If you feel that I failed at expressing these two points clearly, I'll accept that as your personal critique. However, if you feel I have some other obligation that runs contrary to this, or that I made no concerted effort to fulfill both of these obligations, then we'll just have to disagree.


I see that you have corrected the false statements greynol pointed out, and the incorrect stuff about frequency changes from lossy encoding. Failing to admit that you had made a mistake and correct those mistakes were my main complaints. That said, I'm still not impressed with your handling of this, nor that you edited the article without making it clear that you were retracting quite a bit of it.



QUOTE (saratoga @ Mar 29 2012, 13:37) *
On a more positive note, a few HA members wrote me personally to express their regret about the direction this conversation took.


As am I. However, seeing as you eventually made the edits you needed to, perhaps you could have saved all of us this grief by being more open feedback in the first place.

QUOTE (saratoga @ Mar 29 2012, 13:37) *
I'm especially surprised by the comments of the few, because I've already made it clear that I'm a big fan of the philosophy behind HA and of ABX tests in general. As mentioned, I've even sung their praises to thousands upon thousands of readers. I guess I'll just have to accept that some people don't get that alienating your allies is lousy strategy.


You shouldn't be surprised. ABX isn't a cult. We don't worship at it. The reason we push ABX is that its a good way to avoid being wrong. Its basically an end to that means. But the goal is to be correct and avoid spreading misinformation. If you put up an article implying that AAC encoding involves "notching" out frequencies, people are going to be angry. Using ABX here would have been great, since it would have prevented someone from mistakenly believing it, but thats not really the point.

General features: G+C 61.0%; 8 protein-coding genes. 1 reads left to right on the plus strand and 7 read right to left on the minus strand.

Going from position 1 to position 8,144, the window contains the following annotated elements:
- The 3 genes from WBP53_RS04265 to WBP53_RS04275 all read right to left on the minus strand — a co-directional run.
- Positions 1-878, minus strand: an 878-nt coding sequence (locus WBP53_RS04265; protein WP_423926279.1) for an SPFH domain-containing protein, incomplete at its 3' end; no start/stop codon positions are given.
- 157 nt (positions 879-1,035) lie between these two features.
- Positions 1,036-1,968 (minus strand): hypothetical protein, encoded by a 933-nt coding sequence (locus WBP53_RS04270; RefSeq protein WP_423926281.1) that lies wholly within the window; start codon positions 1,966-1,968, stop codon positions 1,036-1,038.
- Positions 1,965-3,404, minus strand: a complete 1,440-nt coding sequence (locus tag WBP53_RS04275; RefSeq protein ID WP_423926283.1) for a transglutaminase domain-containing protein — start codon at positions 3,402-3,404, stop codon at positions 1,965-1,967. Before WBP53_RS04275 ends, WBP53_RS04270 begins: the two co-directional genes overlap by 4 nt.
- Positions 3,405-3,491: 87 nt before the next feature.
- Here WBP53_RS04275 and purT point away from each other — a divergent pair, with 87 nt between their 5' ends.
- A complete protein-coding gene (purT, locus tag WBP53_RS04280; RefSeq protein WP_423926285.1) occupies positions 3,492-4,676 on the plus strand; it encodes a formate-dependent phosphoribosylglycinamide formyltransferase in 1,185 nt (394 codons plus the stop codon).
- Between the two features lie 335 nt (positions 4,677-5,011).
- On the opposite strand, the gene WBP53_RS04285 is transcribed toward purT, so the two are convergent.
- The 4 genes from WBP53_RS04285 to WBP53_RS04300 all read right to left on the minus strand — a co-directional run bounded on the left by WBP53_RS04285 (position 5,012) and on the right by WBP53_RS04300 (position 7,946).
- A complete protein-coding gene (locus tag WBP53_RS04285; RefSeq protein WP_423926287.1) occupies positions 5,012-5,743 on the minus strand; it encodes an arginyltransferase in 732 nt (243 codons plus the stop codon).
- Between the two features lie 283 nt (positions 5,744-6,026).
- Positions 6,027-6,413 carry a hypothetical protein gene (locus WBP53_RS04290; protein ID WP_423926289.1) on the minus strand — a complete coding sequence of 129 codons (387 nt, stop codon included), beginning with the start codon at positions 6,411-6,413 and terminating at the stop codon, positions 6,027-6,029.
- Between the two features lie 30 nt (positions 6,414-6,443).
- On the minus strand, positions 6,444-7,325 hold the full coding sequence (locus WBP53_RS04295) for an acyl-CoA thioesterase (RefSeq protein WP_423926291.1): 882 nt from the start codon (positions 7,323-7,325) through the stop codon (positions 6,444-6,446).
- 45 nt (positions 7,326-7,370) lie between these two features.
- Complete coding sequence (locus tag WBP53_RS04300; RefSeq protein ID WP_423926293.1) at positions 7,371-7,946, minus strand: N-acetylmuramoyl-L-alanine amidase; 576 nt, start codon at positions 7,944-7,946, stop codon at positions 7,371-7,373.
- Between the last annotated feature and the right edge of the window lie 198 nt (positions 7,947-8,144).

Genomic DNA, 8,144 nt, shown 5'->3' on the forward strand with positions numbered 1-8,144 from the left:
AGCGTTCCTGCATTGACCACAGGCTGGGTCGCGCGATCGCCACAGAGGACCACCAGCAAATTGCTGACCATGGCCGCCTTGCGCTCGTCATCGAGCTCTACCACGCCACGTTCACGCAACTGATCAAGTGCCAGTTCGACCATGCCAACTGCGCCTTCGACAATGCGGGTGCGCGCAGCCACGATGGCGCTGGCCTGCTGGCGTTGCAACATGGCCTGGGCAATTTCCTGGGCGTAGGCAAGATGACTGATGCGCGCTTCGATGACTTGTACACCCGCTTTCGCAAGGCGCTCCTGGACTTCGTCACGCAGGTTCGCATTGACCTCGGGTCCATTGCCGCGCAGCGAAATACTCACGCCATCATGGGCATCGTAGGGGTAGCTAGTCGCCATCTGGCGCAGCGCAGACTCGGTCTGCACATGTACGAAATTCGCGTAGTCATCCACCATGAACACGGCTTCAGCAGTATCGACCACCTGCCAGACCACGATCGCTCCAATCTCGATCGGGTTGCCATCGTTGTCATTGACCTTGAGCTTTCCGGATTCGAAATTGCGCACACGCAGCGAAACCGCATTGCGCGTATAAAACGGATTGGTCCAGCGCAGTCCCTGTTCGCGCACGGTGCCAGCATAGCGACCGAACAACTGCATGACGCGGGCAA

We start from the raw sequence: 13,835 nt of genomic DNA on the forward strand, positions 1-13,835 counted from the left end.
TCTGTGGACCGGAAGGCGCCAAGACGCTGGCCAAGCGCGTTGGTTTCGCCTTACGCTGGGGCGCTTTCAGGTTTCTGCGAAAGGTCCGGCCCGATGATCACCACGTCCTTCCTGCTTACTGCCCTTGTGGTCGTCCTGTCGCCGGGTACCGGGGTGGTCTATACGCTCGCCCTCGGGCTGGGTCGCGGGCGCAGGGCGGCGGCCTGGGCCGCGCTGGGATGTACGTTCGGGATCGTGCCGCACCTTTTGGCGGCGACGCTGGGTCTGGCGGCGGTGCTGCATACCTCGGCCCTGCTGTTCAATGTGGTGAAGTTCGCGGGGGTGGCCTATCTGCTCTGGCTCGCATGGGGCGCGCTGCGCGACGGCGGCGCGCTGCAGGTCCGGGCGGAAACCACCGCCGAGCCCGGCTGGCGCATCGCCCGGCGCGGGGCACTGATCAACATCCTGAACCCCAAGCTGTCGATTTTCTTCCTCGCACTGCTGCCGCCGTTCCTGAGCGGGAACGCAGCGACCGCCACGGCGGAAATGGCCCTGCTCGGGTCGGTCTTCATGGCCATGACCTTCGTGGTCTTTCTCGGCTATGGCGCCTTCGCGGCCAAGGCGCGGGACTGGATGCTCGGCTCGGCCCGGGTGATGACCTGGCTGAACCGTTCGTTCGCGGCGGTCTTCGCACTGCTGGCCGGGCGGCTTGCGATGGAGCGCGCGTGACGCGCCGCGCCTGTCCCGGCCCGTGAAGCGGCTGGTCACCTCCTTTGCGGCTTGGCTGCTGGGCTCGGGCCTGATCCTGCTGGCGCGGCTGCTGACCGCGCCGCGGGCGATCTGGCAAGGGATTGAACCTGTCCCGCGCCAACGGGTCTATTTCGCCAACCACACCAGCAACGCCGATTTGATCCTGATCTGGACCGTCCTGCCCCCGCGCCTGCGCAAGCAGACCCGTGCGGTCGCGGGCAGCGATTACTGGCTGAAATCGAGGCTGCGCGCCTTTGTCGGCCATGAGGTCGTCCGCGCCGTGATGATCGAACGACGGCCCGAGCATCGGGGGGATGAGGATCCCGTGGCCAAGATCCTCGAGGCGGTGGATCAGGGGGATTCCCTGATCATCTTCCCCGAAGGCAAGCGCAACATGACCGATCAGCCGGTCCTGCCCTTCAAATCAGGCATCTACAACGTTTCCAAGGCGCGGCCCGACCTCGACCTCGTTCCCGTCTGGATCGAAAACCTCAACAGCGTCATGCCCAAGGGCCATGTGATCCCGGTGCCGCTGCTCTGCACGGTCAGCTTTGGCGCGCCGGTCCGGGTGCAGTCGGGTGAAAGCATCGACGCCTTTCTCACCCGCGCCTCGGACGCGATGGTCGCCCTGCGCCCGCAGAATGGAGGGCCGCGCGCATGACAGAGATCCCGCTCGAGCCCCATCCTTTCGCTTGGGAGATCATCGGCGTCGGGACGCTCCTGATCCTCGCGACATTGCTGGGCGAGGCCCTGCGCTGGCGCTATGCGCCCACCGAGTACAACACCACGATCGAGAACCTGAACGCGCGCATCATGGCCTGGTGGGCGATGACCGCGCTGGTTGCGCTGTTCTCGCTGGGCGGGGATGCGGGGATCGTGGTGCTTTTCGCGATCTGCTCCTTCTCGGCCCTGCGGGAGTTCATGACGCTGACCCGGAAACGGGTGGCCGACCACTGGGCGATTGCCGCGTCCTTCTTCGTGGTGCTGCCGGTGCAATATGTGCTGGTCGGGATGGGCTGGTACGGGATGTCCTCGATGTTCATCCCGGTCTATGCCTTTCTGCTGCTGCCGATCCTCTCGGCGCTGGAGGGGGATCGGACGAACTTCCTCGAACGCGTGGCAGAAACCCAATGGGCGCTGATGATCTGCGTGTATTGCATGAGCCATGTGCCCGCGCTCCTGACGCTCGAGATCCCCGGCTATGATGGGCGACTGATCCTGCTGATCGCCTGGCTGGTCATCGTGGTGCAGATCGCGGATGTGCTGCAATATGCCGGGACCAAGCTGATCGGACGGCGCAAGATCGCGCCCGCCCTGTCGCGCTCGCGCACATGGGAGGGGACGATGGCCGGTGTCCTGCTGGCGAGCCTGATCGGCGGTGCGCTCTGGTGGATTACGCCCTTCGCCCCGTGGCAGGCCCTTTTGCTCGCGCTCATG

Does that make sense to you?
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saratoga
post Mar 30 2012, 19:13
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QUOTE (TrustScience @ Mar 30 2012, 12:40) *
What do you suggest would be good a way to amend the article? When you do so, please bear in mind that:
  • It already states that related ABX tests invite skepticism of some the mastering engineer's claims.
  • It links to articles on the merits of ABX tests in evaluating audio claims.
  • I've offered to write a follow up if anyone cares to present good evidence that refutes these claims.
  • I'm under an obligation to avoid libel, defamation, or any unproven statements on my part that these particular engineers can't hear the differences between these particular files.
  • And that this is a news article about new procedures and tools being used by mastering engineers - not an article about ABX tests, sample rates, bit rates, perception, bias, the loch ness monster, or anything else.


If you care to make specific recommendation, I'd be happy to hear it. But please be sure to read the article in full before making your critique. I'm certain that you're an intelligent person, and based on your current analysis, it's hard for me to believe that you have done more than skim it. Don't sweat it. It happens to the best of us.